OPINION | Yik Yak revitalizes cyberbullying at Tulane

Carly Barovick, Contributing Columnist

yik yak
Anonymous social media app, Yik Yak, has made a reappearance at Tulane. (Will Embree)

“The Yak is Back” says the anonymous messaging board’s website in bright colors alongside a bouncing animal cartoon, right under links to “Mental Health Resources,” “Stay Safe Resources” and the “Community Guiderails,” which the creators of the Yik Yak have used as a weak justification and blatant acknowledgement of the app’s problematic nature. 

After its initial release in 2013 and subsequent removal in 2017, Yik Yak relaunched this August and is currently making a large comeback on Tulane University’s campus. While the app may provide a sense of affinity, a source of humor and even a means of catharsis for Tulane students, it remains an environment for cyberbullying, sexual harassment and other derogatory behaviors, all of which students can hide behind the impunity of anonymity.  

Concern regarding Yik Yak is no new phenomenon. In 2014, a female student at Middlebury College wrote a letter in her school newspaper addressing how Yik Yak prompted a relapse in her eating disorder after a post surfaced saying, “If I could bang a hippo for no finals, I would hunt down Jordan Seman.” 

Threats of mass shootings on the app have prompted several schools to undergo lockdowns, including one Yak posted in November of 2015 at the University of Missouri saying, “I’m going to stand my ground tomorrow and shoot every black person I see.” 

Threats of sexual violence on Yik Yak were impetus for a feminist organization at the University of Mary Washington to file a lawsuit against their school which they claimed failed to protect them from threats of rape and other physical violence. Some of these threats were speculated to be connected to the murder of 20-year old Grace Mann — a member of said group — in April 2015. Countless incidents such as these were presumably linked to the app’s decline from its $400 million valuation in 2014 to its $1 million sale to Square in 2017.

Yet now, Yik Yak has reemerged, declaredly new-and-improved, with “Community Guiderails.” The app alleges that posts which violate these rules will be taken down. However, Yik Yak at Tulane has proven that Yik Yak is not honoring their commitment, most notably through posts that violate the rule barring users from posting others’ full names.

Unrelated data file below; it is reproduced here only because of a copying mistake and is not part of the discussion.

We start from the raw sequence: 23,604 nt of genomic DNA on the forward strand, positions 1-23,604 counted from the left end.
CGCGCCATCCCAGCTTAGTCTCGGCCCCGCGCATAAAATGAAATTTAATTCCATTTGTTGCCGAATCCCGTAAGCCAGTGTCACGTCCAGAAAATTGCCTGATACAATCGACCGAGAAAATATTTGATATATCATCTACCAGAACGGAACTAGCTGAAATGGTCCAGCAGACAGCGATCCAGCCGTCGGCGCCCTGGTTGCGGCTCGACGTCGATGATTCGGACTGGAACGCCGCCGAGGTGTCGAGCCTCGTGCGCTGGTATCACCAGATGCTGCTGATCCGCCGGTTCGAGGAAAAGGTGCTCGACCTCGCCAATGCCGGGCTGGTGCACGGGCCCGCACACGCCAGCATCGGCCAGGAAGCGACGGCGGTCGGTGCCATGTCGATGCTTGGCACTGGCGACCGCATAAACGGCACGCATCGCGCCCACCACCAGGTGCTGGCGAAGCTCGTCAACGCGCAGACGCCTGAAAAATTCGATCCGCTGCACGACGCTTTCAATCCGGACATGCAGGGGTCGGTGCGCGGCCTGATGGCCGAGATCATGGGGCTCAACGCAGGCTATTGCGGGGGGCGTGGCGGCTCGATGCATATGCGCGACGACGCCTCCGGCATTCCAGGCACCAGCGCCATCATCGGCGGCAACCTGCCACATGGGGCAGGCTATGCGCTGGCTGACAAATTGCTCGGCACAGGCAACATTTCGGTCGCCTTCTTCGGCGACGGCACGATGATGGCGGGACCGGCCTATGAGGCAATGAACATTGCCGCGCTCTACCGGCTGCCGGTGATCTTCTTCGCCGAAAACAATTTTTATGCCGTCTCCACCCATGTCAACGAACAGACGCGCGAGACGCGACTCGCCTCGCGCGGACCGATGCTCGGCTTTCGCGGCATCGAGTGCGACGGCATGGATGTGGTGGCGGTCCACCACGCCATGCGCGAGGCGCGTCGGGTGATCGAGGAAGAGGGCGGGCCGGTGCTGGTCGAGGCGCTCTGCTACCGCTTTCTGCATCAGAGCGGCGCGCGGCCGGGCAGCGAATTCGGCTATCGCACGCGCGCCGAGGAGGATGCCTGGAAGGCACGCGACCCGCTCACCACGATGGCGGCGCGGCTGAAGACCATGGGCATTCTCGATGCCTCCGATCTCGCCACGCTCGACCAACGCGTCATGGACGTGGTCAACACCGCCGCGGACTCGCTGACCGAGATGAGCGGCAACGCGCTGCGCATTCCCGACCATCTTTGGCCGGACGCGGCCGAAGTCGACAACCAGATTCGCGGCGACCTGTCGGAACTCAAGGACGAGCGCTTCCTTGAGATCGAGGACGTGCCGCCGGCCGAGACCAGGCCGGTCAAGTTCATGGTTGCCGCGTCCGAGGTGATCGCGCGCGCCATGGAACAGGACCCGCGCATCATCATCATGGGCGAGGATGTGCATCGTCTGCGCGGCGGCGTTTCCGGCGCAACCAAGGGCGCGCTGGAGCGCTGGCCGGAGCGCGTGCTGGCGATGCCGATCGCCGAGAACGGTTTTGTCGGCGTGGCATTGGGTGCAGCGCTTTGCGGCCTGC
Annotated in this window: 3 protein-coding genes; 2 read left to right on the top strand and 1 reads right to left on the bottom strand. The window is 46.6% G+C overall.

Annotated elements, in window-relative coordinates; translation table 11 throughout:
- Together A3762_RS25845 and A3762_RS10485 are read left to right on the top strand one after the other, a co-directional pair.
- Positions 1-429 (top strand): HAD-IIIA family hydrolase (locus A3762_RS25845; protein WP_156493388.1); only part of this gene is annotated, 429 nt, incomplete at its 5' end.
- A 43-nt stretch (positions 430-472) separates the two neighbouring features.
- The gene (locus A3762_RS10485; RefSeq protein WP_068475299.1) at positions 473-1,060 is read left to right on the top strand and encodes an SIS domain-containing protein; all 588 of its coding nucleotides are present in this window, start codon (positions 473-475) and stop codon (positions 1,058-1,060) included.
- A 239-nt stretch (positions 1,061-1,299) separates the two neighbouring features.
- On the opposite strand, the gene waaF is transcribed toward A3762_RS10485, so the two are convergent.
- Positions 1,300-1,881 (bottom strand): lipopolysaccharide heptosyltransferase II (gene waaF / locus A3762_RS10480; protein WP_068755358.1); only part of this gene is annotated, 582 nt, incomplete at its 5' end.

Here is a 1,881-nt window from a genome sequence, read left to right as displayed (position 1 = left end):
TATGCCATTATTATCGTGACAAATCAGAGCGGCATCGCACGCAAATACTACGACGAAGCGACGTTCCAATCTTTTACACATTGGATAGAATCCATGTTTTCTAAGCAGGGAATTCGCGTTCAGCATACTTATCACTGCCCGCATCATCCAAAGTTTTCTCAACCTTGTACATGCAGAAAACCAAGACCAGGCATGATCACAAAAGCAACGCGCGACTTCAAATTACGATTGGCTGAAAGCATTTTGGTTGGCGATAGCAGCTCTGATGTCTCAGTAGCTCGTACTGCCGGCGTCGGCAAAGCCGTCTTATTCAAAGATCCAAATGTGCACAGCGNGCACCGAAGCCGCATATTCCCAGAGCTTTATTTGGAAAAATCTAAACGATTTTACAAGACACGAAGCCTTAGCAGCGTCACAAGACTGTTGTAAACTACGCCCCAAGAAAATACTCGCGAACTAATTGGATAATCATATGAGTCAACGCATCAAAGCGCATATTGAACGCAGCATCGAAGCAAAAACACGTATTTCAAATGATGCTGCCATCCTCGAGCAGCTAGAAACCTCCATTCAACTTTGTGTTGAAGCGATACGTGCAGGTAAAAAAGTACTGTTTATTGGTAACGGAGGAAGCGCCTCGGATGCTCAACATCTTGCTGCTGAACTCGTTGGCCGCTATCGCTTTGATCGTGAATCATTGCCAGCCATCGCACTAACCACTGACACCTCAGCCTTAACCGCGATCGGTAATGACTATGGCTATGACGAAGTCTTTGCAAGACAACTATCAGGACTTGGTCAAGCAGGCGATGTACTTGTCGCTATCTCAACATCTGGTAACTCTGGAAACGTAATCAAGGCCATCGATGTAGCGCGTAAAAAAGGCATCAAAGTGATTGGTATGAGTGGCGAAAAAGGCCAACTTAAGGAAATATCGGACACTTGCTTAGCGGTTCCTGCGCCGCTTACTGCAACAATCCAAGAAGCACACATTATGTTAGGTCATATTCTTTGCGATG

Recently, Yik Yak posts at Tulane were used to draw attention to a malicious Change.org petition that described a female student as a representation of “the worst aspects of the Tulane community,” and demanded that she “sacrifice” herself by holding up the crane. 

While the petition is outlandish and was likely intended as a joke, no Tulane student should have to wake up in the morning to an online petition that suggests they commit suicide, in addition to a slew of other demeaning posts mentioning them by their full name. 

Other Yik Yaks within the Tulane community have been used to slut shame, describe students in a sexually explicit manner and attack others for supposed personal offenses — cheating, calling the cops on a party, etc.

The anonymous makeup of the app allows students to say what they want without accountability for their words, or conversely, bear witness to the consequences of their words on those whom they target. 

While the majority of posts are not meant to humiliate others or put them down, the almost constant presence of ones that are — whether they target students, organizations or even marginalized groups — reflect the inability of the Tulane community to use this app in a way that is safe for everyone. 

While the administration may not be able to take any substantial action against the use of the app itself, they should address its impact on our community and provide resources to those who have been personally affected by negative posts.

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